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6 November 2013

S4M-08173 Glasgow Airport Rail Link

The Deputy Presiding Officer (John Scott): The next item of business is a debate on motion S4M-08173, in the name of James Kelly, on transport.

14:40
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15:26

Stewart Stevenson (Banffshire and Buchan Coast) (SNP):

It was an American President who once said that, when he came into office, all the things that he had been saying were bad turned out to be much worse. That, perhaps, was the case with the GARL project.

The Labour Party motion rather unwisely invites Parliament to agree to an “audit of all transactions”. The word “transaction” is, of course, defined in “Webster’s Dictionary” as “a business deal”. It is not just about finance, so let us look at some of the transactions and delve deep into the Official Report of the Parliament.

We will look first at 3 October 2006, when the Glasgow Airport Rail Link Bill Committee was meeting and John Halliday, the assistant chief executive of SPT, was before the committee. He made the position clear:

“SPT was the architect of the agreements and we negotiated the terms.”—[Official Report, Glasgow Airport Rail Link Bill Committee, 3 October 2006; c 300.]

We know where it started: with SPT.

We heard from a number of members that there was “a strong economic case” for GARL. James Kelly said it in his opening speech, and Mary Fee said that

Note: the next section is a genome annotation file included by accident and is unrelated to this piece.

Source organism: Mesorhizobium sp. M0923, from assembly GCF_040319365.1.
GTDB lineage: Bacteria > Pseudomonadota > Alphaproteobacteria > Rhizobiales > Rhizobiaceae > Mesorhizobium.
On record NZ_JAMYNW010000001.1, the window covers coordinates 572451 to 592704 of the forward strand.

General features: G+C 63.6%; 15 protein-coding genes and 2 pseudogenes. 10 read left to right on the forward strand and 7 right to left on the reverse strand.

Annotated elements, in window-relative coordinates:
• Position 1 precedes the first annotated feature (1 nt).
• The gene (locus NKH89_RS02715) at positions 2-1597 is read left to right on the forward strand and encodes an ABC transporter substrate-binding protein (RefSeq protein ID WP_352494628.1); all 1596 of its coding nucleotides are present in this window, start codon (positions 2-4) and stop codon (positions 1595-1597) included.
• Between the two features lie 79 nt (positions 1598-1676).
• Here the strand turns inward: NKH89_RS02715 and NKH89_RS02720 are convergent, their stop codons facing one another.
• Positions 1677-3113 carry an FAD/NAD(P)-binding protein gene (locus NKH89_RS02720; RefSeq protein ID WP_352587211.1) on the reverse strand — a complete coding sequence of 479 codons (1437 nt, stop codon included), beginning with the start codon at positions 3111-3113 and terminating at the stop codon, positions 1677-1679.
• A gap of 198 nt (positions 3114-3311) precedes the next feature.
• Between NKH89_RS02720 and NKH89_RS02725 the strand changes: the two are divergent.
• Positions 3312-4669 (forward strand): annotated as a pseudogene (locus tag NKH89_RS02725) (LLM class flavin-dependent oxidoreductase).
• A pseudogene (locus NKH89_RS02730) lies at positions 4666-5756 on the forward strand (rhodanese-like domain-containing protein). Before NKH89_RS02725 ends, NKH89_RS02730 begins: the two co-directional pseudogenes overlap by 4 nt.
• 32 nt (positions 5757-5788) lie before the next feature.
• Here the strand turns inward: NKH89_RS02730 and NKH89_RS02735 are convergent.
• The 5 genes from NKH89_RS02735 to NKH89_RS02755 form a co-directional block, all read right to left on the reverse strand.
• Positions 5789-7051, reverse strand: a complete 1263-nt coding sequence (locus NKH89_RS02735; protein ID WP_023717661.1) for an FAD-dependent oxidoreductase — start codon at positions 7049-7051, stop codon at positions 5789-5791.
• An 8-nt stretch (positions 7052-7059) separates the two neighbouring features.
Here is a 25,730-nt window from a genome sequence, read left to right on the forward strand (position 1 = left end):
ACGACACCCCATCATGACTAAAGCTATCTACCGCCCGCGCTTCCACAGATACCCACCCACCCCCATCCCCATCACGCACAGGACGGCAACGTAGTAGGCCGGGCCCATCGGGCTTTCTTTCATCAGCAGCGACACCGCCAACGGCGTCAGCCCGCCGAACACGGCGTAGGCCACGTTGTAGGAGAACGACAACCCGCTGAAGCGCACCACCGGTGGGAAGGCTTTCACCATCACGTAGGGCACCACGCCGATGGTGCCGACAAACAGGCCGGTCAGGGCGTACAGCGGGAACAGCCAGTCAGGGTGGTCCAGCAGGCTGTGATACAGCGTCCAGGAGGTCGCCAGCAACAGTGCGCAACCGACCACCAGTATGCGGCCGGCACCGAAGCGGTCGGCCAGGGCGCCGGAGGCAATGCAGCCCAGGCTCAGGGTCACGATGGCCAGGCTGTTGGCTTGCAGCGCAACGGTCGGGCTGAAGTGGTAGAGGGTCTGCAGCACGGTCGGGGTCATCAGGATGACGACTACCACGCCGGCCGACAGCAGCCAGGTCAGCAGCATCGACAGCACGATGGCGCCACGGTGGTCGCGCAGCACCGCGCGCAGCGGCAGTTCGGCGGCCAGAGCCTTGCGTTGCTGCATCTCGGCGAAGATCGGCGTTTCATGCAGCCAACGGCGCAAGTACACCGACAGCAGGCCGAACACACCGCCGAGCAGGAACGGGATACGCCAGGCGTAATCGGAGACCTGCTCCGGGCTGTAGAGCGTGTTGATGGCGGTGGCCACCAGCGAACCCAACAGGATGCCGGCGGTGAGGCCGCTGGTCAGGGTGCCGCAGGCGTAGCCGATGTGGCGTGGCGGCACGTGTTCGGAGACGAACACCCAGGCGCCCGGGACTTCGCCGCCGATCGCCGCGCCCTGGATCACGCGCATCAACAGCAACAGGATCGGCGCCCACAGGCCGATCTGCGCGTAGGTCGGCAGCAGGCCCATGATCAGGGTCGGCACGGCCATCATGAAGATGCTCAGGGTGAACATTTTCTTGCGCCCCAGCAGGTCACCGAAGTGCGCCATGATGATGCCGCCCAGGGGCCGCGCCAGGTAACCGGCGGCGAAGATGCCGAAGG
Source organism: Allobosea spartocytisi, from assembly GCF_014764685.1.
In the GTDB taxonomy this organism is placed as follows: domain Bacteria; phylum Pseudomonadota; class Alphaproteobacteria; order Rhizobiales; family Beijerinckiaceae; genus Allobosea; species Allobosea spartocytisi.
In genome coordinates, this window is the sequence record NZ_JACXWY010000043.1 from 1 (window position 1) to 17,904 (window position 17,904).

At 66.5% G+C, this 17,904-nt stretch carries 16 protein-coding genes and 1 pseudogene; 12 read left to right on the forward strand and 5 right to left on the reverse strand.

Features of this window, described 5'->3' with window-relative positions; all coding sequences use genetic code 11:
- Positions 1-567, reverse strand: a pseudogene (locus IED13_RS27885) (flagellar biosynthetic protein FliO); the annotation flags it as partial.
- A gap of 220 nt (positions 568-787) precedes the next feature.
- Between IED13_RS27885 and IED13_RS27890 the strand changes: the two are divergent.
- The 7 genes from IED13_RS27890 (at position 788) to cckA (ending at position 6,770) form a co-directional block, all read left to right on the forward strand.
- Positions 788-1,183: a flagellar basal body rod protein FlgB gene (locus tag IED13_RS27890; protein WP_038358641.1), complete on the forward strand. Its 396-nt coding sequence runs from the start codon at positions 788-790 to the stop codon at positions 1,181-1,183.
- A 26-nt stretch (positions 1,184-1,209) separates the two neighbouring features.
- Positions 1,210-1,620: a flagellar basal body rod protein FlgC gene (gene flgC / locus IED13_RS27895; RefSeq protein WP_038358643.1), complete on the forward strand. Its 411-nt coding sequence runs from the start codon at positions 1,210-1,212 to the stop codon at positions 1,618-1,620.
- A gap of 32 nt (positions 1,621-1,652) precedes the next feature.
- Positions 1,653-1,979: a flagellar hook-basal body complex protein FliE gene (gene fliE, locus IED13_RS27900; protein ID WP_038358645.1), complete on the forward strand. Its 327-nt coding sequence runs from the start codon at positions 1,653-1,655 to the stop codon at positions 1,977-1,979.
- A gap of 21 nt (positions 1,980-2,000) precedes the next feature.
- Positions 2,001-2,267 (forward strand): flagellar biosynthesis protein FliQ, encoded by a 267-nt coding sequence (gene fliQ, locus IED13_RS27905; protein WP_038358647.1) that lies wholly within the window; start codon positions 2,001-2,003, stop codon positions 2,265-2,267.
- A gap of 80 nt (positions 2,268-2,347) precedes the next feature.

“the viability of the project was never questioned”.

However, in paragraph 32 of the committee’s preliminary stage report, Glasgow Airport Ltd is reported as saying:

“As the bill stands, we think that it is as likely to have an adverse effect on the airport as it is to have a positive effect”.—[Official Report, Glasgow Airport Rail Link Bill Committee, 8 May 2006; c 57.]

Right at the outset, even the airport operator was unconvinced.

Patricia Ferguson said that the rail link would take “cars off the road”. Well, at paragraph 38 of the report, we read about

“reductions of 0.5% and 0.8% in total M8 traffic flows by 2030.”

We are talking about single-figure numbers of cars being taken off the motorway. At paragraph 40, we read that the bus operators expected the number of people who would use the bus to double. Therefore, GARL would hardly be displacing anything.

The committee recorded its slight scepticism about the claimed economic benefits at paragraph 26. In paragraph 17, it said:

“patronage figures are low.”

Looking further, according to paragraph 221 of the consideration stage report, it was certainly possible that the project could cost as much as £210 million.

From paragraph 34 of the consideration stage report, it is clear that not all the evidence was available to Parliament. Commercial confidentiality prevented negotiations with the airport from being fully revealed to Parliament, so we made the decision in some ignorance. Paragraph 36 of the report says that

“The Committee remains extremely disappointed”

by that.

The costs on the airport campus were to be £5 million but ended up at £70 million. In the detailed costings that were brought to Parliament, not a single line item approaches the figure of £70 million.

I supported the project initially, but it was ill conceived in its detail. The reason for that lies at the door of parliamentary colleagues in the Labour Party and their allies in SPT.

15:30

Stewart Stevenson
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